Lila Bard, once a commonplace – but never common – thief, has survived and flourished through a series of magical trials. But now she must learn to control the magic, before it bleeds her dry. Meanwhile, the disgraced Captain Alucard Emery of the Night Spire collects his crew, attempting a race against time to acquire the impossible.

And an ancient enemy returns to claim a crown while a fallen hero tries to save a world in decay. [Goodreads]


Purple Hibiscus by  Chimamanda Ngozi Adichie

s-l300Fifteen-year-old Kambili’s world is circumscribed by the high walls and frangipani trees of her family compound. Her wealthy Catholic father, under whose shadow Kambili lives, while generous and politically active in the community, is repressive and fanatically religious at home.

When Nigeria begins to fall apart under a military coup, Kambili’s father sends her and her brother away to stay with their aunt, a University professor, whose house is noisy and full of laughter. There, Kambili and her brother discover a life and love beyond the confines of their father’s authority. The visit will lift the silence from their world and, in time, give rise to devotion and defiance that reveal themselves in profound and unexpected ways. [Goodreads]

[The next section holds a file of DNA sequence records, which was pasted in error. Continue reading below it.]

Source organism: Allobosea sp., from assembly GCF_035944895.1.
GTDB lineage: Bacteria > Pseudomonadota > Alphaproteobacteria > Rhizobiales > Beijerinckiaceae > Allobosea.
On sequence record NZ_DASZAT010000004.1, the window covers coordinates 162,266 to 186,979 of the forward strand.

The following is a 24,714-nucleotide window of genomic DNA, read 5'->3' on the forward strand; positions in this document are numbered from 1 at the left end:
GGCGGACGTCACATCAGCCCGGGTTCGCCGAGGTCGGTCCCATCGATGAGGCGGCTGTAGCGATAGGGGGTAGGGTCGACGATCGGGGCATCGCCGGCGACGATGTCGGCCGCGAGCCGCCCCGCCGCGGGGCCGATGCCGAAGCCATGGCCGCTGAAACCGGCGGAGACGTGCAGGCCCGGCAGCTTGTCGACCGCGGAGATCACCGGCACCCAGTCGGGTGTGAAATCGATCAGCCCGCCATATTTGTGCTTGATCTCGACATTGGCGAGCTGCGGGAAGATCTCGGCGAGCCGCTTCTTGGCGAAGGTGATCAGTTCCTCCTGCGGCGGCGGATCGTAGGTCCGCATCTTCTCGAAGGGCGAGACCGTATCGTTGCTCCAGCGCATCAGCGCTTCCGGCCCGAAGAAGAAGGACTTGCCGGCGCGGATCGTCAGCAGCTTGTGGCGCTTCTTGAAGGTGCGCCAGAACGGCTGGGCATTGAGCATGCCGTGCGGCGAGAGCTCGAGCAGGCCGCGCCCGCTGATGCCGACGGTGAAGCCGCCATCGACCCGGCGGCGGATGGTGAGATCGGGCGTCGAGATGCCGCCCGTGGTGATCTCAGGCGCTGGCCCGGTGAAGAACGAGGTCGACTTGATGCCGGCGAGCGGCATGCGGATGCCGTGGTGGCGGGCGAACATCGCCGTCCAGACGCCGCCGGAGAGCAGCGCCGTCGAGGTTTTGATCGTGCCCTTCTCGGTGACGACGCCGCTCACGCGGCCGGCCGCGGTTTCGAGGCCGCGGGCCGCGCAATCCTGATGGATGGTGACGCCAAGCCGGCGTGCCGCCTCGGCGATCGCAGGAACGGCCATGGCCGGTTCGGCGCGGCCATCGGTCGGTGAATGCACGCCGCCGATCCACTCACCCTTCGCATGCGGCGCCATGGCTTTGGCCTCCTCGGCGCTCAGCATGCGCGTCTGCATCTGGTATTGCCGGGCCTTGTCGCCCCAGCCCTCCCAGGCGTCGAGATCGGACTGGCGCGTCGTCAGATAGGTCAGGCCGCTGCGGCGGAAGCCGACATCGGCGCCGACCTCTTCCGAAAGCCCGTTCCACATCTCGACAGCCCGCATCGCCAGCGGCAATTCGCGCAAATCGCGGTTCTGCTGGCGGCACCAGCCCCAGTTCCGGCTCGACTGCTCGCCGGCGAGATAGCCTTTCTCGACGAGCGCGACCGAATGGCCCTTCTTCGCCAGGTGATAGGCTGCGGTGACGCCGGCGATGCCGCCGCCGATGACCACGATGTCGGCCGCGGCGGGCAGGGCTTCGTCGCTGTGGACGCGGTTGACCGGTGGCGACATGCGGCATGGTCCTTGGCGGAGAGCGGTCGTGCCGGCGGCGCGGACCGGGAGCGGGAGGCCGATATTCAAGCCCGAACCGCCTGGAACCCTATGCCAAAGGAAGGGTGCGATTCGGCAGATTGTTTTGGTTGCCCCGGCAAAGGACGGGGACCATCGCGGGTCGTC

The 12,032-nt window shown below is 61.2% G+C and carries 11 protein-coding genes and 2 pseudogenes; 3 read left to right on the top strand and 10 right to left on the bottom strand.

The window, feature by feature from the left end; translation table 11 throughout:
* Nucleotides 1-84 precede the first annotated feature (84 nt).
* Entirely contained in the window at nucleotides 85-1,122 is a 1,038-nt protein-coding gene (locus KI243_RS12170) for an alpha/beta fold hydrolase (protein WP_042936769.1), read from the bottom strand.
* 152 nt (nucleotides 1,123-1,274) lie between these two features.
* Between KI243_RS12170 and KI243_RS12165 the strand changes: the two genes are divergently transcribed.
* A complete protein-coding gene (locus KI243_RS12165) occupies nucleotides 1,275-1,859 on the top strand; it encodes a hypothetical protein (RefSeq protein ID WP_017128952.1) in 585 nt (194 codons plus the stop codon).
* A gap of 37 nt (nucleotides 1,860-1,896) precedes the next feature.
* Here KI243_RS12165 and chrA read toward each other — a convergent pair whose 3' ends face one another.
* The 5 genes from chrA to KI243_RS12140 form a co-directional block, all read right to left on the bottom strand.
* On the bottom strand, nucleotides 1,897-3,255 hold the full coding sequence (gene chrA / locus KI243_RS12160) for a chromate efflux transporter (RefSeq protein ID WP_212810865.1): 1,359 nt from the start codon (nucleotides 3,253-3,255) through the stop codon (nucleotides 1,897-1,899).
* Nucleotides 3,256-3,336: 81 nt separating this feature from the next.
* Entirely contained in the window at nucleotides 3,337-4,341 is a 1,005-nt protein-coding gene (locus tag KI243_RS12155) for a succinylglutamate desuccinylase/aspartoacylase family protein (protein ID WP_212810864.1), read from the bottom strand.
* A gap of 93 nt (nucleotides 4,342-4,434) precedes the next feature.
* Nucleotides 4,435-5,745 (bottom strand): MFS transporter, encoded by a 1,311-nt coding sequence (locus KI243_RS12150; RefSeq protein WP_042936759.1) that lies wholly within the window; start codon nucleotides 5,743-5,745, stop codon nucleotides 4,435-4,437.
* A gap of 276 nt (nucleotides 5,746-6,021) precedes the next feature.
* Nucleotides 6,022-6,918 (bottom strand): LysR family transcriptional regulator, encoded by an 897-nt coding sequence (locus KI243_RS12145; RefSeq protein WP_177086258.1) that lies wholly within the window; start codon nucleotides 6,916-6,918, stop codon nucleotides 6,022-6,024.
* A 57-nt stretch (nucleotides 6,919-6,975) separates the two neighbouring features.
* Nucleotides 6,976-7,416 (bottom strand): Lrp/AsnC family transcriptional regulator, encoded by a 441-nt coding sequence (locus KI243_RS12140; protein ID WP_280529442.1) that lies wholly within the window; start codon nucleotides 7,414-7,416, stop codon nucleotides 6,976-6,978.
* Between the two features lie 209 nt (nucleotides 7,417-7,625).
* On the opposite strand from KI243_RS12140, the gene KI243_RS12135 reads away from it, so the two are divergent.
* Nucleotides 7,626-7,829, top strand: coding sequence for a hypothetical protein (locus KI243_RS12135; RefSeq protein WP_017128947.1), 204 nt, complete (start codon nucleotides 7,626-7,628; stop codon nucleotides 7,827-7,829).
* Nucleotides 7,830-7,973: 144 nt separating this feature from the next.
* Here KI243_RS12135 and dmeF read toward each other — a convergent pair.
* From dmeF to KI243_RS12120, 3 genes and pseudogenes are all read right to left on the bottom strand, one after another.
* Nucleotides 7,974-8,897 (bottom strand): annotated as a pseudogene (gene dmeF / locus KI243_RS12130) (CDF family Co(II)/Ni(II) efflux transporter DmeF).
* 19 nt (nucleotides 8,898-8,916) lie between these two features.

A Court of Thorns and Roses by Sarah J Maas

77493_originalWhen nineteen-year-old huntress Feyre kills a wolf in the woods, a beast-like creature arrives to demand retribution for it. Dragged to a treacherous magical land she only knows about from legends, Feyre discovers that her captor is not an animal, but Tamlin—one of the lethal, immortal faeries who once ruled their world.

As she dwells on his estate, her feelings for Tamlin transform from icy hostility into a fiery passion that burns through every lie and warning she’s been told about the beautiful, dangerous world of the Fae. But an ancient, wicked shadow grows over the faerie lands, and Feyre must find a way to stop it . . . or doom Tamlin—and his world—forever. [Goodreads]

Brideshead Revisited by Evelyn Waugh

71q5Z5QVQrLThe most nostalgic and reflective of Evelyn Waugh’s novels, Brideshead Revisited looks back to the golden age before the Second World War. It tells the story of Charles Ryder’s infatuation with the Marchmains and the rapidly-disappearing world of privilege they inhabit. Enchanted first by Sebastian at Oxford, then by his doomed Catholic family, in particular his remote sister, Julia, Charles comes finally to recognize only his spiritual and social distance from them. [Goodreads]